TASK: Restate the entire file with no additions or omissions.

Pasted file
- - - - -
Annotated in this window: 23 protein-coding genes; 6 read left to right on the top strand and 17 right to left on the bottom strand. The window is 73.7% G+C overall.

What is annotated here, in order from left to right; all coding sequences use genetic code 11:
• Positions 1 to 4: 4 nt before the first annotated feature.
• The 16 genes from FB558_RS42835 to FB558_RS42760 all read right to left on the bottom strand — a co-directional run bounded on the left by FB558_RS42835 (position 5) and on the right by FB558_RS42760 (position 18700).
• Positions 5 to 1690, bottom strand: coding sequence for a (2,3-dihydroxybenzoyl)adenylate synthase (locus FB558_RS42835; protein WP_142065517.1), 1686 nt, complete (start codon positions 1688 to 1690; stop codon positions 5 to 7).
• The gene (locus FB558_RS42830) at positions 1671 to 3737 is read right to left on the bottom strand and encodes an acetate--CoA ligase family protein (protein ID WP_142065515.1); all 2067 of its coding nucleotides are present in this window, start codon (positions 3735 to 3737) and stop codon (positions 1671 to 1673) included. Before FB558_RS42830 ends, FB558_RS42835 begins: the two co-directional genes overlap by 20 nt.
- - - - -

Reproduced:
Annotated in this window: 23 protein-coding genes; 6 read left to right on the top strand and 17 right to left on the bottom strand. The window is 73.7% G+C overall.

What is annotated here, in order from left to right; all coding sequences use genetic code 11:
• Positions 1 to 4: 4 nt before the first annotated feature.
• The 16 genes from FB558_RS42835 to FB558_RS42760 all read right to left on the bottom strand — a co-directional run bounded on the left by FB558_RS42835 (position 5) and on the right by FB558_RS42760 (position 18700).
• Positions 5 to 1690, bottom strand: coding sequence for a (2,3-dihydroxybenzoyl)adenylate synthase (locus FB558_RS42835; protein WP_142065517.1), 1686 nt, complete (start codon positions 1688 to 1690; stop codon positions 5 to 7).
• The gene (locus FB558_RS42830) at positions 1671 to 3737 is read right to left on the bottom strand and encodes an acetate--CoA ligase family protein (protein ID WP_142065515.1); all 2067 of its coding nucleotides are present in this window, start codon (positions 3735 to 3737) and stop codon (positions 1671 to 1673) included. Before FB558_RS42830 ends, FB558_RS42835 begins: the two co-directional genes overlap by 20 nt.